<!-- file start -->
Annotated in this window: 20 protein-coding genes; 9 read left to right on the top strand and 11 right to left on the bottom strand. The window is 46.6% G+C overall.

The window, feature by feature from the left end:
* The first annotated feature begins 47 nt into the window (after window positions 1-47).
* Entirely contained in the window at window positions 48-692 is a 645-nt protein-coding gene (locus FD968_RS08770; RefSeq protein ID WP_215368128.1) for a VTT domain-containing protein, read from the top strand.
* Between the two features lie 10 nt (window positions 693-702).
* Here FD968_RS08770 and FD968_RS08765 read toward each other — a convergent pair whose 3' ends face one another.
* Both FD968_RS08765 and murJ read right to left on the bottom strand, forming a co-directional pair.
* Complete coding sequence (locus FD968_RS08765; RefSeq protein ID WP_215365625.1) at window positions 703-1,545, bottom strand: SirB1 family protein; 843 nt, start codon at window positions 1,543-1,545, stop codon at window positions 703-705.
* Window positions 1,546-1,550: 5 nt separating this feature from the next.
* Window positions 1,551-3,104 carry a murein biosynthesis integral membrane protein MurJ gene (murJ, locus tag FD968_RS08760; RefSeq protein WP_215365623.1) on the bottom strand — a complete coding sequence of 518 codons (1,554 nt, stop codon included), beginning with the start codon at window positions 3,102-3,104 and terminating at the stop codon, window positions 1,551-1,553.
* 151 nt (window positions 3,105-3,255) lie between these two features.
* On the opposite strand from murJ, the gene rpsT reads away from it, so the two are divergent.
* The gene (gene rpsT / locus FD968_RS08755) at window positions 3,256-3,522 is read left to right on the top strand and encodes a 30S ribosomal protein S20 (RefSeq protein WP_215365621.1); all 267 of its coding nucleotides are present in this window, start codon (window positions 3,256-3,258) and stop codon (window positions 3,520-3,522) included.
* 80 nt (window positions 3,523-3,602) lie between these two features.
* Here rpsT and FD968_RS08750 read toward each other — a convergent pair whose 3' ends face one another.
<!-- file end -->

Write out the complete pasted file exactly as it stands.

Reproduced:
Annotated in this window: 20 protein-coding genes; 9 read left to right on the top strand and 11 right to left on the bottom strand. The window is 46.6% G+C overall.

The window, feature by feature from the left end:
* The first annotated feature begins 47 nt into the window (after window positions 1-47).
* Entirely contained in the window at window positions 48-692 is a 645-nt protein-coding gene (locus FD968_RS08770; RefSeq protein ID WP_215368128.1) for a VTT domain-containing protein, read from the top strand.
* Between the two features lie 10 nt (window positions 693-702).
* Here FD968_RS08770 and FD968_RS08765 read toward each other — a convergent pair whose 3' ends face one another.
* Both FD968_RS08765 and murJ read right to left on the bottom strand, forming a co-directional pair.
* Complete coding sequence (locus FD968_RS08765; RefSeq protein ID WP_215365625.1) at window positions 703-1,545, bottom strand: SirB1 family protein; 843 nt, start codon at window positions 1,543-1,545, stop codon at window positions 703-705.
* Window positions 1,546-1,550: 5 nt separating this feature from the next.
* Window positions 1,551-3,104 carry a murein biosynthesis integral membrane protein MurJ gene (murJ, locus tag FD968_RS08760; RefSeq protein WP_215365623.1) on the bottom strand — a complete coding sequence of 518 codons (1,554 nt, stop codon included), beginning with the start codon at window positions 3,102-3,104 and terminating at the stop codon, window positions 1,551-1,553.
* 151 nt (window positions 3,105-3,255) lie between these two features.
* On the opposite strand from murJ, the gene rpsT reads away from it, so the two are divergent.
* The gene (gene rpsT / locus FD968_RS08755) at window positions 3,256-3,522 is read left to right on the top strand and encodes a 30S ribosomal protein S20 (RefSeq protein WP_215365621.1); all 267 of its coding nucleotides are present in this window, start codon (window positions 3,256-3,258) and stop codon (window positions 3,520-3,522) included.
* 80 nt (window positions 3,523-3,602) lie between these two features.
* Here rpsT and FD968_RS08750 read toward each other — a convergent pair whose 3' ends face one another.